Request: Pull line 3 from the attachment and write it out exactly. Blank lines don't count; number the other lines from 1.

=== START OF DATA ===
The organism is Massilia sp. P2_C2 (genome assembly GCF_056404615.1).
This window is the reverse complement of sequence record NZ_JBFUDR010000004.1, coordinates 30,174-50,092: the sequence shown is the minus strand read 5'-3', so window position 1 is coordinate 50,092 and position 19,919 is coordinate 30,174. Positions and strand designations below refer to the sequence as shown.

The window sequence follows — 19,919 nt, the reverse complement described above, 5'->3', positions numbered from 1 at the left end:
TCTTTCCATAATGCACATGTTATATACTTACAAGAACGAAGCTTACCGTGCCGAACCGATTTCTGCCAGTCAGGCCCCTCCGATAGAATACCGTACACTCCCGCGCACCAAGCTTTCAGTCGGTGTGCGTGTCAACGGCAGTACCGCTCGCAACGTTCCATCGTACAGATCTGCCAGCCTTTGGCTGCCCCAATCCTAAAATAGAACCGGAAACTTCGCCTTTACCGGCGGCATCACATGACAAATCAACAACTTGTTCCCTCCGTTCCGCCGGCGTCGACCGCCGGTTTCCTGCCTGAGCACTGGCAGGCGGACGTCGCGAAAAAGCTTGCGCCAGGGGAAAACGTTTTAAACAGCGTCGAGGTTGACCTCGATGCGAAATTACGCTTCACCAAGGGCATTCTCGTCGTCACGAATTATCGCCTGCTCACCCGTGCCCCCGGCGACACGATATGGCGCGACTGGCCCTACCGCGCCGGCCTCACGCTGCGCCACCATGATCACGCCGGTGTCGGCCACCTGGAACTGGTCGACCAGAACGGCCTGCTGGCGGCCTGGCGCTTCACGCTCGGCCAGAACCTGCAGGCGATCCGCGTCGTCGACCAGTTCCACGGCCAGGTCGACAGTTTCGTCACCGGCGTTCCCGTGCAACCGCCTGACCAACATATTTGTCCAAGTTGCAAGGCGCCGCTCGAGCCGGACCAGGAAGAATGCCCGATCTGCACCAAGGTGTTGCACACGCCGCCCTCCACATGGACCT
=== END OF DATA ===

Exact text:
The window sequence follows — 19,919 nt, the reverse complement described above, 5'->3', positions numbered from 1 at the left end: